Bosch claims diesel emissions breakthrough

Discussion in 'Diesel powered automobiles' started by Jay, Apr 26, 2018.

  1. Jay

    Jay Well-Known Member

    Bosch announced yesterday that it has achieved a diesel emissions breakthrough that will not only comply with present emissions standards but will achieve NOx emissions 10 times lower than the upcoming 2020 RDE standard limits.

    Bosch says that their breakthrough achieves low emissions with no need for additional components that would drive up costs. More info here:
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  2. PaleMelanesian

    PaleMelanesian Beat the System Staff Member

    The same Bosch that was at the heart of VW's diesel emissions cheating? Yeah, we'll see about that...
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  3. Jay

    Jay Well-Known Member

    I think the jury is still out about Bosch's involvement. They still say their software was misused by VW group. I don't know. Anyway, if they have what they say they have, it's a major step forward for diesel technology. The press release is somewhat obtuse about the details that seem to revolve around improved EGR management:

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  4. priusCpilot

    priusCpilot George

    I just bought a 2013 Mercedes Sprinter which has a 3.0 turbo diesel. They make it sound like I can add the new tech like a retrofit? Let see how many new cars come over with the new tech?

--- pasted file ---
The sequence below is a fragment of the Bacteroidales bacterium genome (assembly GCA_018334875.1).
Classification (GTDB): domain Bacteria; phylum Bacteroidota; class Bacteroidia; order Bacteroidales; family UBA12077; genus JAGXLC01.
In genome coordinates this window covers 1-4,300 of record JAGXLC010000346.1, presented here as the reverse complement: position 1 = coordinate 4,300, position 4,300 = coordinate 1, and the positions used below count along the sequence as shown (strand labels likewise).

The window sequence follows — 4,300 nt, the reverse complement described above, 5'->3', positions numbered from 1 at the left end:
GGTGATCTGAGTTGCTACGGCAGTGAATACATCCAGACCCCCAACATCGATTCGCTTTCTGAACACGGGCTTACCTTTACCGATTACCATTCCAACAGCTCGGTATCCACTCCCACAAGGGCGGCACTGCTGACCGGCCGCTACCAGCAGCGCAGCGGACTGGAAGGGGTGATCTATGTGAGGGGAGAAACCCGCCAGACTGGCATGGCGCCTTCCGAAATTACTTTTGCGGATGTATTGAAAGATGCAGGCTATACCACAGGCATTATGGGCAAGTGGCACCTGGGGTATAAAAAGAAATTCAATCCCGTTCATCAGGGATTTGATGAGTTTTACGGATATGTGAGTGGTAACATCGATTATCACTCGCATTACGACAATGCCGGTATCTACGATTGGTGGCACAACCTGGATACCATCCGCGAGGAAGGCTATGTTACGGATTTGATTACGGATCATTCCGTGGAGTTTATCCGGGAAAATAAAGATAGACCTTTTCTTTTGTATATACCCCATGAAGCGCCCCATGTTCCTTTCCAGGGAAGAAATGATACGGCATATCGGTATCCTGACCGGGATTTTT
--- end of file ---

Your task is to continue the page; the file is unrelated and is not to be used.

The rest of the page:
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  5. jcp123

    jcp123 Caliente!

    Emissions cheat or no, I'm more inclined towards lower overall costs than worrying about emissions. Then again, emissions have never been anything but at best a tertiary goal of mine.
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  6. Jay

    Jay Well-Known Member

    Yeah, but jcp, your govt. won't let you buy a low-cost vehicle that doesn't meet their emissions regulations (among others). As far as emerging piston-engine technology goes, I'm most bullish on Mazda's SPCCI engine because the homogenous nature of the gasoline intake stroke mixes gasoline with air better for lower particulate emissions with less injector pressure. Diesels require much higher injector pressure and still have higher particulate emissions than gasoline because diesel ignites as soon as it's injected. On the other hand, gasoline doesn't have as much energy (BTUs) as diesel. If the cost of diesel is lower or equal to gasoline, you'd rather burn it for the economy.